Toward a better Press Law [Archives:2007/1037/Opinion]

March 29 2007

By: Yasser Al-Mayasi
Last week, numerous journalists participated in a workshop aimed at establishing a work team to advocate amending Yemen's Press Law. This group is due to seek a better press law to protect freedoms and abolish barriers posed to the Yemeni press.

The workshop was more serious and interactive, as it was held in the presence of legal officer Daniel Simons and Toby Mendel, a law program director for Article 19, a British organization interested in press affairs.

Participants were enthusiastic to suggest numerous remarks to amend the current Press Law in effect, as well as advocate abolishing obstacles restricting press freedom. Their remarks proved to be positive and creative, but the important question was: Will the decision makers welcome their remarks?

As far as I'm concerned, the decision makers may not welcome these remarks. If we look to the past, we'll find that governments welcomed none of the world's voices advocating improving the press situation and governments worldwide don't draft laws leaving enough scope for press freedom. In numerous countries, press laws began restricting press freedom; however, journalists' awareness and their struggle to obtain their rights helped them to work in a free atmosphere.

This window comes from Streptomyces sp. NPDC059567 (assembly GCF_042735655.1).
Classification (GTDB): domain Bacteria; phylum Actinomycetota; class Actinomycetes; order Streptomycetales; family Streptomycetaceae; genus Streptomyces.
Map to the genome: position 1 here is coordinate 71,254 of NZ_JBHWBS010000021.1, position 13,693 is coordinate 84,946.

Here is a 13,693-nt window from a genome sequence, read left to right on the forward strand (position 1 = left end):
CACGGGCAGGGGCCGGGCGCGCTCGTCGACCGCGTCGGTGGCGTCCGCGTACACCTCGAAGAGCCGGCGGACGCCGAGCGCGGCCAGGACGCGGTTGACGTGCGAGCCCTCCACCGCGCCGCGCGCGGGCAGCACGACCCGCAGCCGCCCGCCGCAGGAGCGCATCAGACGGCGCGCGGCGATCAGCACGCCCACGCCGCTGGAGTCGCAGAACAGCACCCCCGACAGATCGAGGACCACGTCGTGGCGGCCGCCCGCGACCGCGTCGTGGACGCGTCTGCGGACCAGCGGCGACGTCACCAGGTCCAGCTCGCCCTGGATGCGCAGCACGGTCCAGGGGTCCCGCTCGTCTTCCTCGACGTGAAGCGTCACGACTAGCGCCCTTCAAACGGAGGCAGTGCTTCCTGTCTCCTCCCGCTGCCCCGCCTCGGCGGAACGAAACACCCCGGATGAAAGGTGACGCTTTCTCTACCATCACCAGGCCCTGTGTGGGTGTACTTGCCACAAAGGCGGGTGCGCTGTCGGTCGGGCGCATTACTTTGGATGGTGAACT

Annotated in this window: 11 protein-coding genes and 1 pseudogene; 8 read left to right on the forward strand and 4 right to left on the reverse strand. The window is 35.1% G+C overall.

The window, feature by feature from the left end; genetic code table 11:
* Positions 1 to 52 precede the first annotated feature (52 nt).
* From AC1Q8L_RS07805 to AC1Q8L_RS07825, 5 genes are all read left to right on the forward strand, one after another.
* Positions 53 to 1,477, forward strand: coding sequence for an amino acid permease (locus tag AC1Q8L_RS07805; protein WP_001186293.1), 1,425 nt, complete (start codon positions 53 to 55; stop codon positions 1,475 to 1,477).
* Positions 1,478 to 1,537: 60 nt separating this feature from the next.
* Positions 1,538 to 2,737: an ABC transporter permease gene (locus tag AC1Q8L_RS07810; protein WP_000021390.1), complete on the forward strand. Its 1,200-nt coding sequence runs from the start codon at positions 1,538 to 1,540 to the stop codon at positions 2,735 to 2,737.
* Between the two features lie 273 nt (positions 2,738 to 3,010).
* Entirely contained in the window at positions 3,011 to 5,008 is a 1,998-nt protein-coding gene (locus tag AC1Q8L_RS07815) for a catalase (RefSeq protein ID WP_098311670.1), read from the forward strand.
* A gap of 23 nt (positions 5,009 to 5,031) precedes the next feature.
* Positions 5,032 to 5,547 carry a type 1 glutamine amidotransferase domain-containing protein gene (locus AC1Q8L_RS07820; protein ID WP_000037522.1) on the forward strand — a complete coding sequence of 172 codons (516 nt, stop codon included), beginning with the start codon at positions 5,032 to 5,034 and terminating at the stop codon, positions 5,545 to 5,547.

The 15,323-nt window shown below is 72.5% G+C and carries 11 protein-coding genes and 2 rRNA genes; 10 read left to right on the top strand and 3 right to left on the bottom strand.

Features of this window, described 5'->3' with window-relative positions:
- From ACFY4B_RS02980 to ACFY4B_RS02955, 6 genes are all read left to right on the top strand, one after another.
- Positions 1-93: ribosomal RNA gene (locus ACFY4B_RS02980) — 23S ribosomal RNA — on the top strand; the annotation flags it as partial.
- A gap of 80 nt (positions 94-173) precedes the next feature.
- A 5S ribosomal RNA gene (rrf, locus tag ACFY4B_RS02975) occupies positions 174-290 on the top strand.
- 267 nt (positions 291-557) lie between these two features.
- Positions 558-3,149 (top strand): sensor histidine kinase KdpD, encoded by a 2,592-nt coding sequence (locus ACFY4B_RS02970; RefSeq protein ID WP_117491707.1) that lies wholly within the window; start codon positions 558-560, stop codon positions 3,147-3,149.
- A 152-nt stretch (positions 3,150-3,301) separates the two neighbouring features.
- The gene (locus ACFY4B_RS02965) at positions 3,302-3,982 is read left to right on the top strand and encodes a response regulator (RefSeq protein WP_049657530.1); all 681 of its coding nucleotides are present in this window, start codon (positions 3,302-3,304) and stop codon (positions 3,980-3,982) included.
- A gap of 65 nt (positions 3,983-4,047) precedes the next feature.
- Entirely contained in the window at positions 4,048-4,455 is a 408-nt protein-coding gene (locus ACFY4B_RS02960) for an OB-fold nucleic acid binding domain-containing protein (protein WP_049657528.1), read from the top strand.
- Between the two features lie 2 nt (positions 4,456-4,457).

An unprecedented number of attacks on independent journalists made 2005 one of the worst years in recent history for the Yemeni press. The media atmosphere has been shrouded in a climate of fear as violent attacks on journalists have become routine, opposition newspapers frequently are closed and editors regularly are prosecuted for critical coverage of state affairs. The resilient independent press has continued to push the well-defined boundaries set by Yemeni authorities, but has met with increased aggression and hostility along the way.

While broadcast media remain under strict state control, Yemen's independent press has flourished in recent years, with a wider number of journalists daring to report on sensitive issues.

As Yemeni journalists, we must advocate good press laws, particularly as we live in a democratic country adhering to press freedom and freedom of expression. Thus, journalists must continue claiming their rights without fear or frustration, since fear and frustration don't breed freedom.

Yasser Al-Mayasi is a Yemeni journalist specialized in children and business. [email protected]